Land ownership patterns throughout many areas of the whitetail’s range are composed of smaller acreages. These small properties can be effectively and strategically managed and improved for deer hunting.
The first step is to identify if food, water, cover or security is the most limiting factor in the neighborhood. I do this by combining information gathered from using Google Earth and driving around the neighborhood.
If one of these critical habitat elements is limited in availability, I begin by establishing that resource on the property I have permission to hunt. I also attempt to determine the amount of hunting pressure locally, and how that might impact deer activity in the neighborhood.
I also ensure that when I hunt the property, my approach to the stand doesn’t alert deer to my presence. That often means approaching using a non-direct route, such as walking the border halfway around the property so I can approach with the wind in my face.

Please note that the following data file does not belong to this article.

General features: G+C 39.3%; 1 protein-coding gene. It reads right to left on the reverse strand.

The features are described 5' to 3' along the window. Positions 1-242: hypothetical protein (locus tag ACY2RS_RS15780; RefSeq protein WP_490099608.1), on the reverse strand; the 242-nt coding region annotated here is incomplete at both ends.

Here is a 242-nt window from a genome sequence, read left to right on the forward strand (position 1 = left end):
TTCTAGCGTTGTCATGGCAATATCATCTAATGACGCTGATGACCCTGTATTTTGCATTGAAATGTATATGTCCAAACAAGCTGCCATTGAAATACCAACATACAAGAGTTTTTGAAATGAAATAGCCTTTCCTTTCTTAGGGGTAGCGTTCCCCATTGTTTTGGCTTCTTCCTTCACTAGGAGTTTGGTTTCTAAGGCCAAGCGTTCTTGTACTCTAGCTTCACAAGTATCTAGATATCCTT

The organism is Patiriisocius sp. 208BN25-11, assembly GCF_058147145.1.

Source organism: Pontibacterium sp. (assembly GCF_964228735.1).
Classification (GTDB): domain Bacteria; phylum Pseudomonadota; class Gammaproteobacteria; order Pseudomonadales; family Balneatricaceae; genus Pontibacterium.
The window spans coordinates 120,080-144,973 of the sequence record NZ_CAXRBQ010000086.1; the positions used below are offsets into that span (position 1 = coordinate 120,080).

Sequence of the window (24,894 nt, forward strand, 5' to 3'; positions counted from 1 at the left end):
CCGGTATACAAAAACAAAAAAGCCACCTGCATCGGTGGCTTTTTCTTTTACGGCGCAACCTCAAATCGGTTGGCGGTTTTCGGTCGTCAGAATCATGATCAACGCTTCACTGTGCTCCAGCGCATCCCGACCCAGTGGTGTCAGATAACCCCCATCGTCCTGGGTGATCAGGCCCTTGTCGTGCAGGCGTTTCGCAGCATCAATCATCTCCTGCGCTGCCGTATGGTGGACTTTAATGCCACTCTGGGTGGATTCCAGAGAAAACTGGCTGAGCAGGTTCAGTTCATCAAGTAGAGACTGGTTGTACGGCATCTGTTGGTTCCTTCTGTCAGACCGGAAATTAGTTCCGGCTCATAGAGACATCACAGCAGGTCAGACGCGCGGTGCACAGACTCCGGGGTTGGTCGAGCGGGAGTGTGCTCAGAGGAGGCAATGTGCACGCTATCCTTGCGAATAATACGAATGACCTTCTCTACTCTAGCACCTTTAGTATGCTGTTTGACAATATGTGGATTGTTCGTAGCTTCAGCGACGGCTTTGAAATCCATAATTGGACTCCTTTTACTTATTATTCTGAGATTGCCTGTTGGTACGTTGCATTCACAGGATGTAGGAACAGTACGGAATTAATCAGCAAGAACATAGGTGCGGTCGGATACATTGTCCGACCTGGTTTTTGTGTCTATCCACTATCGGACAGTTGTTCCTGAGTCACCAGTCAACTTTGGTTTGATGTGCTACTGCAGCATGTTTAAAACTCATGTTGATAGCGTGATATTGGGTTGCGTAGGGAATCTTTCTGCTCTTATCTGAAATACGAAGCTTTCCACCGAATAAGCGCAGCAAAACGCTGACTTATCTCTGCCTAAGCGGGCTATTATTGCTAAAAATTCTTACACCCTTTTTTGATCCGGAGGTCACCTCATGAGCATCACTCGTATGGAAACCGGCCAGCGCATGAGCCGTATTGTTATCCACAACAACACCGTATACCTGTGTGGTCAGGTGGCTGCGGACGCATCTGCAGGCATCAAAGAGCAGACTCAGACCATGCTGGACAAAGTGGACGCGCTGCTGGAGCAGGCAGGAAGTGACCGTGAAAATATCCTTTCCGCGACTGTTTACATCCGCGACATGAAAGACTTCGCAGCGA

Don’t forget that the smaller the property, the more critical sanctuaries may be, too. Deer need an area where they always feel secure – especially during daylight. By providing a sanctuary or security area on the property where you hunt, deer are more likely to spend the daylight hours there. Creating habitat that attracts deer during daylight is a huge improvement to any property.
Editor’s note: Be sure to check out Dr. Grant Woods and his popular on-demand web series that shares current information about deer hunting and deer management. The free videos focus on what the Growing Deer team of experienced hunters and deer managers are doing in the field week to week, including action-packed hunts, proven hunting strategies, habitat management, food plots, trail camera techniques and the gear it takes to get it all done.
Image by Dr. Grant Woods